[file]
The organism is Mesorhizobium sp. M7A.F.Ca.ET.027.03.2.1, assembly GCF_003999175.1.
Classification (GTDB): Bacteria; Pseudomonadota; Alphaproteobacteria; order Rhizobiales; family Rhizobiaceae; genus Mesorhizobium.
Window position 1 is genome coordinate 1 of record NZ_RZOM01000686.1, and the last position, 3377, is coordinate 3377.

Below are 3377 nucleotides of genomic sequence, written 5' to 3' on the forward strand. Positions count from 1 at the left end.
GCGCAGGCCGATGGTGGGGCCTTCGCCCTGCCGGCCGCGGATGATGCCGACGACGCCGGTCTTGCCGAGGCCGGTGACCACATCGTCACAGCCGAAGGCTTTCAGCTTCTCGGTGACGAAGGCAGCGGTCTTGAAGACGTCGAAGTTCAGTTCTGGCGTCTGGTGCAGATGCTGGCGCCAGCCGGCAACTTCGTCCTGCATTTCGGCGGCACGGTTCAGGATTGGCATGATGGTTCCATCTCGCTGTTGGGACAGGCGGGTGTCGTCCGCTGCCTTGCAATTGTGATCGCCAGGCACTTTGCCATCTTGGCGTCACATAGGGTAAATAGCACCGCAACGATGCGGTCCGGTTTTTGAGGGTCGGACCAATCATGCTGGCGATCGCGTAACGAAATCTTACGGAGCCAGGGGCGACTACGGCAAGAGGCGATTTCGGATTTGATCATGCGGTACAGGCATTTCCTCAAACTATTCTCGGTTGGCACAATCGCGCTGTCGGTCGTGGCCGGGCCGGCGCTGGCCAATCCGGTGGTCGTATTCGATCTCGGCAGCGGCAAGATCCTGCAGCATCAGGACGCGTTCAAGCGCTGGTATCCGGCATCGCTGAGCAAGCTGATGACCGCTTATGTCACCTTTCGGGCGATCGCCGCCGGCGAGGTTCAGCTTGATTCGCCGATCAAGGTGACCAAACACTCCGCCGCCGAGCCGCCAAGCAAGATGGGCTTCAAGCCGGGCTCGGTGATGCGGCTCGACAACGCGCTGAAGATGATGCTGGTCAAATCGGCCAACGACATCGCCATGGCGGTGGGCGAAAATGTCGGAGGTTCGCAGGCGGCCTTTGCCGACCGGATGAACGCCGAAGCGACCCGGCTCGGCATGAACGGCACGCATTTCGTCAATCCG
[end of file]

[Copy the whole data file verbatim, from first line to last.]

The organism is Mesorhizobium sp. M7A.F.Ca.ET.027.03.2.1, assembly GCF_003999175.1.
Classification (GTDB): Bacteria; Pseudomonadota; Alphaproteobacteria; order Rhizobiales; family Rhizobiaceae; genus Mesorhizobium.
Window position 1 is genome coordinate 1 of record NZ_RZOM01000686.1, and the last position, 3377, is coordinate 3377.

Below are 3377 nucleotides of genomic sequence, written 5' to 3' on the forward strand. Positions count from 1 at the left end.
GCGCAGGCCGATGGTGGGGCCTTCGCCCTGCCGGCCGCGGATGATGCCGACGACGCCGGTCTTGCCGAGGCCGGTGACCACATCGTCACAGCCGAAGGCTTTCAGCTTCTCGGTGACGAAGGCAGCGGTCTTGAAGACGTCGAAGTTCAGTTCTGGCGTCTGGTGCAGATGCTGGCGCCAGCCGGCAACTTCGTCCTGCATTTCGGCGGCACGGTTCAGGATTGGCATGATGGTTCCATCTCGCTGTTGGGACAGGCGGGTGTCGTCCGCTGCCTTGCAATTGTGATCGCCAGGCACTTTGCCATCTTGGCGTCACATAGGGTAAATAGCACCGCAACGATGCGGTCCGGTTTTTGAGGGTCGGACCAATCATGCTGGCGATCGCGTAACGAAATCTTACGGAGCCAGGGGCGACTACGGCAAGAGGCGATTTCGGATTTGATCATGCGGTACAGGCATTTCCTCAAACTATTCTCGGTTGGCACAATCGCGCTGTCGGTCGTGGCCGGGCCGGCGCTGGCCAATCCGGTGGTCGTATTCGATCTCGGCAGCGGCAAGATCCTGCAGCATCAGGACGCGTTCAAGCGCTGGTATCCGGCATCGCTGAGCAAGCTGATGACCGCTTATGTCACCTTTCGGGCGATCGCCGCCGGCGAGGTTCAGCTTGATTCGCCGATCAAGGTGACCAAACACTCCGCCGCCGAGCCGCCAAGCAAGATGGGCTTCAAGCCGGGCTCGGTGATGCGGCTCGACAACGCGCTGAAGATGATGCTGGTCAAATCGGCCAACGACATCGCCATGGCGGTGGGCGAAAATGTCGGAGGTTCGCAGGCGGCCTTTGCCGACCGGATGAACGCCGAAGCGACCCGGCTCGGCATGAACGGCACGCATTTCGTCAATCCG